A Mahdi Army commander detained by the British was released shortly before the retreat to the airport, seen by many as a deal brokered by the British with Al-Mahdi Army to allow them a peaceful retreat. While Sadr and Al-Mahdi Army have called the British retreat a victory mainly due to their force of arms, there are conflicting reports from the movement as to their military strategy towards the British at the airport. Some fighters from the Free Fighters of Al-Sadr state that they will continue with their armed struggle until their detained comrades are freed.
The British were no doubt relieved at Sadr's call for cessation of armed actions for a period up to six months to put his house in order. One of his spokespersons, Ahmed Al-Shabayni, in an interview on Al-Jazeera TV was more ambiguous, denying that Al-Mahdi Army is halting all operations against the occupation forces and stating that the occupation has no cause to be happy or relieved. Despite the different signals from Sadr's movement the British army retreated to the airport without harassment. One can be sure that the conflict between Al-Mahdi Army and the Badr Brigade, whom Al-Mahdi Army accused the British of working with in their fight with Al-Mahdi Army, will intensify now that the British are no longer involved on the ground.
The British have known from the outset that the Iraqi police were saturated by militias hostile to their presence but decided to stay on in Basra due to their alliance and agreement with US political and military strategy. Some have speculated that Gordon Brown has decided to abandon Basra so as to put a distance between himself and Bush. Most commentators agree that the US is alarmed by this British move, which leaves them with an untamed southern Iraq right at a time when Bush is desperately trying to show that the occupation is achieving some success.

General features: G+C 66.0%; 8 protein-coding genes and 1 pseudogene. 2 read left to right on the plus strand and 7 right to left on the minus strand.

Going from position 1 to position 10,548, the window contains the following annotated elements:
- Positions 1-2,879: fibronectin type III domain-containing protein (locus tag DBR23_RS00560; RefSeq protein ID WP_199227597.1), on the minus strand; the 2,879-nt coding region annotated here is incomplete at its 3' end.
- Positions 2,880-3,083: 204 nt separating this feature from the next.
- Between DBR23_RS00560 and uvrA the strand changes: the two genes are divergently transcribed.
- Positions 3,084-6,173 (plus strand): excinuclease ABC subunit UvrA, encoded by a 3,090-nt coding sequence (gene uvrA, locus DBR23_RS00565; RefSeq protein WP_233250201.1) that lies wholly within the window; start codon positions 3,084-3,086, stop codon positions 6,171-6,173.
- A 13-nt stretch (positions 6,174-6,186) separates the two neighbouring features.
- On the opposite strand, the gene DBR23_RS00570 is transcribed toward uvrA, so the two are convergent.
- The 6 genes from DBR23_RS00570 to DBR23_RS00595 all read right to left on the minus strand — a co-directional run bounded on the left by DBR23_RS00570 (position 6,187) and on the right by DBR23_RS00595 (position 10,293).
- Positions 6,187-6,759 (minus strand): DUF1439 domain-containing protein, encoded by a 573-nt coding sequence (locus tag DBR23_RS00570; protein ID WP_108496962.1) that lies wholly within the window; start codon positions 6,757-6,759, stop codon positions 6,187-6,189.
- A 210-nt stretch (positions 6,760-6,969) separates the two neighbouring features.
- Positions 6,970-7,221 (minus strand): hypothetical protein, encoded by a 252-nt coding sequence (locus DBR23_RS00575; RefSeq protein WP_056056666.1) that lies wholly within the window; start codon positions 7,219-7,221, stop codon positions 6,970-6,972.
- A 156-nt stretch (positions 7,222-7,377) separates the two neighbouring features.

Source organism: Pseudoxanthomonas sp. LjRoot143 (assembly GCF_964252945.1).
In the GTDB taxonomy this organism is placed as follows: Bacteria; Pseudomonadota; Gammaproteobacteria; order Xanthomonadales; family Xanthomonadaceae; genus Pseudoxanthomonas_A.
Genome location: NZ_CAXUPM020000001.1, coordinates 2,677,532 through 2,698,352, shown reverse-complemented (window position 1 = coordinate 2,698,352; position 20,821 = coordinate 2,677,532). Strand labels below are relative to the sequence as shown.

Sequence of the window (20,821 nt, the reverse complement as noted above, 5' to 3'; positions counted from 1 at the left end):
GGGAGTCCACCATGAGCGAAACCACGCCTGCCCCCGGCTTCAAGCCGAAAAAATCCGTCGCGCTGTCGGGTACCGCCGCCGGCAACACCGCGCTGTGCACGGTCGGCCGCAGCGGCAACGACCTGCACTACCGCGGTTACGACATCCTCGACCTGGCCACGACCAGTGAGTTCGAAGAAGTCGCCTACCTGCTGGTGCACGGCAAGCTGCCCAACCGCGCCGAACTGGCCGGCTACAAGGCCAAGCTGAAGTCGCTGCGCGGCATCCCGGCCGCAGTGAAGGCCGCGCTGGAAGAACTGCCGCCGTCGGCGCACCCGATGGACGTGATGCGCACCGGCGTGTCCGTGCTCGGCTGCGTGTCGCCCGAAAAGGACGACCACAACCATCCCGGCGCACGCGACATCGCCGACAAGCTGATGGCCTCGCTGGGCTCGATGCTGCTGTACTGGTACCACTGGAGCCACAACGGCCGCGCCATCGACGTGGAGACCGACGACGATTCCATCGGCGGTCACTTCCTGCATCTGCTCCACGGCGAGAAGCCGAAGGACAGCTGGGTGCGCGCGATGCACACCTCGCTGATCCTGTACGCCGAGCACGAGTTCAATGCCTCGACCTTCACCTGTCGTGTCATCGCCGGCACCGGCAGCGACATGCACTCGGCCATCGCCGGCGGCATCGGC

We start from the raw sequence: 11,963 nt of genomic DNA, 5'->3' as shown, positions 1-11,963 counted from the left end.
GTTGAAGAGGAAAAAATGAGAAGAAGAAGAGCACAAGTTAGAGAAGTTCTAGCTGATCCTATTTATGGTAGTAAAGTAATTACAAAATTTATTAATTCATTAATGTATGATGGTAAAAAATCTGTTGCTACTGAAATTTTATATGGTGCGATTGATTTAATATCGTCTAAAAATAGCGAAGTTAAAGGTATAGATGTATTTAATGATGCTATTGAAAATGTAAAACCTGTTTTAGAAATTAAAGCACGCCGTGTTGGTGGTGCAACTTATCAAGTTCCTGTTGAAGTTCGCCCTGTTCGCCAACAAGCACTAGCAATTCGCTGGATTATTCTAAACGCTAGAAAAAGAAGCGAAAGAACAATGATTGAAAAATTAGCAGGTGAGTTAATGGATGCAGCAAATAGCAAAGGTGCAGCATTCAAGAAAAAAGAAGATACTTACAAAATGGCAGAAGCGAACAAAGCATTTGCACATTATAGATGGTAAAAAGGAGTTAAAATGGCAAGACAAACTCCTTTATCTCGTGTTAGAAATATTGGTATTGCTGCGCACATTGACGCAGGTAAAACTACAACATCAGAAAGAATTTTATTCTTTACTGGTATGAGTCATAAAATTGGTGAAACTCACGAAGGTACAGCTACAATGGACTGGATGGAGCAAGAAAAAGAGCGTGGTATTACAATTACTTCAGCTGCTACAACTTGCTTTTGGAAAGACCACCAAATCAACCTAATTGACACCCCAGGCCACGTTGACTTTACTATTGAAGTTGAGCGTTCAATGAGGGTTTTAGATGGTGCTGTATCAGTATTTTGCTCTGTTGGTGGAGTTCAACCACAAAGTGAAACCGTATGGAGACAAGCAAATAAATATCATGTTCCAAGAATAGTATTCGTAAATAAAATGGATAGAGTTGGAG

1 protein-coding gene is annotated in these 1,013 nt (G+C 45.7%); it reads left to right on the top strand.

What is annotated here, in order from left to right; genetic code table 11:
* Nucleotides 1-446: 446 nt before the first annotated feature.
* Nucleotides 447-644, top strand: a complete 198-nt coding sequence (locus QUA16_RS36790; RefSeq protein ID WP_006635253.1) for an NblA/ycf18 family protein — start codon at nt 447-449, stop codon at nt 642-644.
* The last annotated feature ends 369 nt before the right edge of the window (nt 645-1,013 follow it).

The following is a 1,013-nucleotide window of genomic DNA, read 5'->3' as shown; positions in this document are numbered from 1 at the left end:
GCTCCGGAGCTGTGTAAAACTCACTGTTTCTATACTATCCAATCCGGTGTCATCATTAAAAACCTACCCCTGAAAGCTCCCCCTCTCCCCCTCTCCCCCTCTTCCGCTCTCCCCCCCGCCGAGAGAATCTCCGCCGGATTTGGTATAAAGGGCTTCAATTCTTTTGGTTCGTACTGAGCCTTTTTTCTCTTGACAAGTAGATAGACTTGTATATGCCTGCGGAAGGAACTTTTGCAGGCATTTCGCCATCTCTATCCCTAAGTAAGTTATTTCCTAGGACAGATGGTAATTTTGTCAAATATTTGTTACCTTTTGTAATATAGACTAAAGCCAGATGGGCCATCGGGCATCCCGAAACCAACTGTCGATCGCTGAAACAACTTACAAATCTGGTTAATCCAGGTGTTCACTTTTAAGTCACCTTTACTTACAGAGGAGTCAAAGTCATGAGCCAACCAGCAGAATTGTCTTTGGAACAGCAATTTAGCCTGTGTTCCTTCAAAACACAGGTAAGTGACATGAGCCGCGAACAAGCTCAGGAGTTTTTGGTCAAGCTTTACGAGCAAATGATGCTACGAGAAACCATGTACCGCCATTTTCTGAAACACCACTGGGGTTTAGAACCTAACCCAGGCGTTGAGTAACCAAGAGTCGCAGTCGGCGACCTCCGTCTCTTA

Many see that it is the occupation that is on the run, and not the resistance. As for Brown's alleged distancing from Bush, the "redeployment" maybe an indirect bonus for Brown, but in the words of a recent Financial Times article title, Brown is jumping from the frying pan that is Basra into the fire that is Afghanistan, where British and other NATO forces are faring no better against a resurgent Taliban. Perhaps Britain's most senior and respected military commander, General Richard Dannatt, has put things most honestly in arguing that Britain should be preparing for a wider "generational conflict" in facing "a strident Islamic shadow over the world and a global conflict of values and ideas".
Britain seems intent on continuing its course of military confrontation with the Islamic world. Is it any surprise that there are people from Basra to Helmand who feel that it is only the language of armed resistance that can enable them to knock any sense into the British?